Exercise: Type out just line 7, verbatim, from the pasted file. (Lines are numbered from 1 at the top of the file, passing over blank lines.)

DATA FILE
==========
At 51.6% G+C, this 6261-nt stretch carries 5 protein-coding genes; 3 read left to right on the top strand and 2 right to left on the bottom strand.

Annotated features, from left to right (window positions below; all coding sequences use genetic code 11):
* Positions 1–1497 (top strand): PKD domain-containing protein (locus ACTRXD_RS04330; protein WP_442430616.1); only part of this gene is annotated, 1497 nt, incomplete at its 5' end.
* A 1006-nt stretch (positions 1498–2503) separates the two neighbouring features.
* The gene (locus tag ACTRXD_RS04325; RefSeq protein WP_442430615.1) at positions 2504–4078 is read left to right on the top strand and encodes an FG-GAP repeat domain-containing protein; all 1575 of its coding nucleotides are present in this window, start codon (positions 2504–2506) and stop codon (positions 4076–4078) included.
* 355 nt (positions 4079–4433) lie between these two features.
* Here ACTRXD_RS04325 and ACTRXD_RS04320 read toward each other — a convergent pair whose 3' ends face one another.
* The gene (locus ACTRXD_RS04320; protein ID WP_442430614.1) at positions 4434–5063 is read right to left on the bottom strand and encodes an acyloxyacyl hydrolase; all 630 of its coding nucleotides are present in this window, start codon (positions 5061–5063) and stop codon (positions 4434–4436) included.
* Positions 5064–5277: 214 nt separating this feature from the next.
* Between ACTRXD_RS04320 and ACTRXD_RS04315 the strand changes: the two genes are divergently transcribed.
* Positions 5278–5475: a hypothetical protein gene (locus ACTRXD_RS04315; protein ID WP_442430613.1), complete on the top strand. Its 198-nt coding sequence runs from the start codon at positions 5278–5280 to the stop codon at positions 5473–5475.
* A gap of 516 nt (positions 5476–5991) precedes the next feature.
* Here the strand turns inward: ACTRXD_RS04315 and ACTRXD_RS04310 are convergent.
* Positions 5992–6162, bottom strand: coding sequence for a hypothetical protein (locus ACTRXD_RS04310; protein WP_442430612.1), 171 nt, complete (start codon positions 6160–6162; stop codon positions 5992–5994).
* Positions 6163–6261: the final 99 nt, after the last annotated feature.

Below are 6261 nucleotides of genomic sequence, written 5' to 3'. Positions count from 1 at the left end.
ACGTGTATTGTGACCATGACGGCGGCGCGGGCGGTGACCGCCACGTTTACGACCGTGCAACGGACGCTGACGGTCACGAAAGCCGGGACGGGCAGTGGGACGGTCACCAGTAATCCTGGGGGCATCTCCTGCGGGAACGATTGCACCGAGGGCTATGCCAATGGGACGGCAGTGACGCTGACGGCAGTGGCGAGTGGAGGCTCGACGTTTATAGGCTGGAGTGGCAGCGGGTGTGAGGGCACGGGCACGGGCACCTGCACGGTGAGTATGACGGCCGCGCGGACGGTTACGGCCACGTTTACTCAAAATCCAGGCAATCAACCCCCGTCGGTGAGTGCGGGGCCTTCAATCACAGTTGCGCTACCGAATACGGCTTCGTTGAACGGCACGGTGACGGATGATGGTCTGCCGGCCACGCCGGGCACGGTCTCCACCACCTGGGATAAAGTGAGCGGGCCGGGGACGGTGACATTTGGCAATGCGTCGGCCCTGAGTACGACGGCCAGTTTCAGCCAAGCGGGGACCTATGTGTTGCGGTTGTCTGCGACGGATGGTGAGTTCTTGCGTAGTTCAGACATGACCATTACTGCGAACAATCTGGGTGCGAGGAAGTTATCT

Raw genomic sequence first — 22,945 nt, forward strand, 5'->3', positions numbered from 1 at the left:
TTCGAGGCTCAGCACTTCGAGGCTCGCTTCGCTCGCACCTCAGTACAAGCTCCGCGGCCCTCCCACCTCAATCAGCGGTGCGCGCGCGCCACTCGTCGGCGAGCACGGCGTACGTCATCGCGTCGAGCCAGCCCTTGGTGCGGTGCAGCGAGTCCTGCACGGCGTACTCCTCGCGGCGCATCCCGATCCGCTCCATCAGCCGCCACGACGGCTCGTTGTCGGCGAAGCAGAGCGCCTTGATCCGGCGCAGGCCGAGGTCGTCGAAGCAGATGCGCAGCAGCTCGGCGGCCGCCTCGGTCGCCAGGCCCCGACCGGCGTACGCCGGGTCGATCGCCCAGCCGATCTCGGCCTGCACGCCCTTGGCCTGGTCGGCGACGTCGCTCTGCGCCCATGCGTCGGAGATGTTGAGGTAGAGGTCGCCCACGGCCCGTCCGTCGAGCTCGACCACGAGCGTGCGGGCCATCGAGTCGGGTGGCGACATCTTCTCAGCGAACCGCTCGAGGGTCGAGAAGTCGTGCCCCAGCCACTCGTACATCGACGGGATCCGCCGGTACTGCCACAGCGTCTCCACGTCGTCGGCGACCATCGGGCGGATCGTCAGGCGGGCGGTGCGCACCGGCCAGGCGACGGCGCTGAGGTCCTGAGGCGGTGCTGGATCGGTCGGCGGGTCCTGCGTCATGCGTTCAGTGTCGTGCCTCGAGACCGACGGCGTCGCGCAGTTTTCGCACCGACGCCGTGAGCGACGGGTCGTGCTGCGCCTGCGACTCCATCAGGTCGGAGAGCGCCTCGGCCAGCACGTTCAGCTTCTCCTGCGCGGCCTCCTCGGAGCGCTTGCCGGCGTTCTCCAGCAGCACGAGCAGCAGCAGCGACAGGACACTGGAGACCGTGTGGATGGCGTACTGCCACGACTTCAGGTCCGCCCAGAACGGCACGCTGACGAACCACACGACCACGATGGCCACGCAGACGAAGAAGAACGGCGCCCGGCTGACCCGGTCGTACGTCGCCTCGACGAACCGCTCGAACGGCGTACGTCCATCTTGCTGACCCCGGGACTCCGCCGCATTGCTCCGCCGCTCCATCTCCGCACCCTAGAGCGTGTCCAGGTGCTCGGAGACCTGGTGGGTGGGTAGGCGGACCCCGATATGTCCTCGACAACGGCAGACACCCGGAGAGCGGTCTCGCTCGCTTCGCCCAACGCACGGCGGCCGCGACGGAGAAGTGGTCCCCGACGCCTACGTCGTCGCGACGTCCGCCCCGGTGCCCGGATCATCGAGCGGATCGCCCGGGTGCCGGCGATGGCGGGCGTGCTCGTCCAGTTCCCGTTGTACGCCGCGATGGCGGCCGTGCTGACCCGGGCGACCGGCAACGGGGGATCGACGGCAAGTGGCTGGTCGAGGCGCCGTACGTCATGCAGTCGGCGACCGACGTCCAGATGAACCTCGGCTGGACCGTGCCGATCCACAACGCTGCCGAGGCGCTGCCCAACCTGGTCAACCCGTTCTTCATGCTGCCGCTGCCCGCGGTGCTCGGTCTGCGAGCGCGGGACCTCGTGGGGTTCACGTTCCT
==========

* Here ACTRXD_RS04325 and ACTRXD_RS04320 read toward each other — a convergent pair whose 3' ends face one another.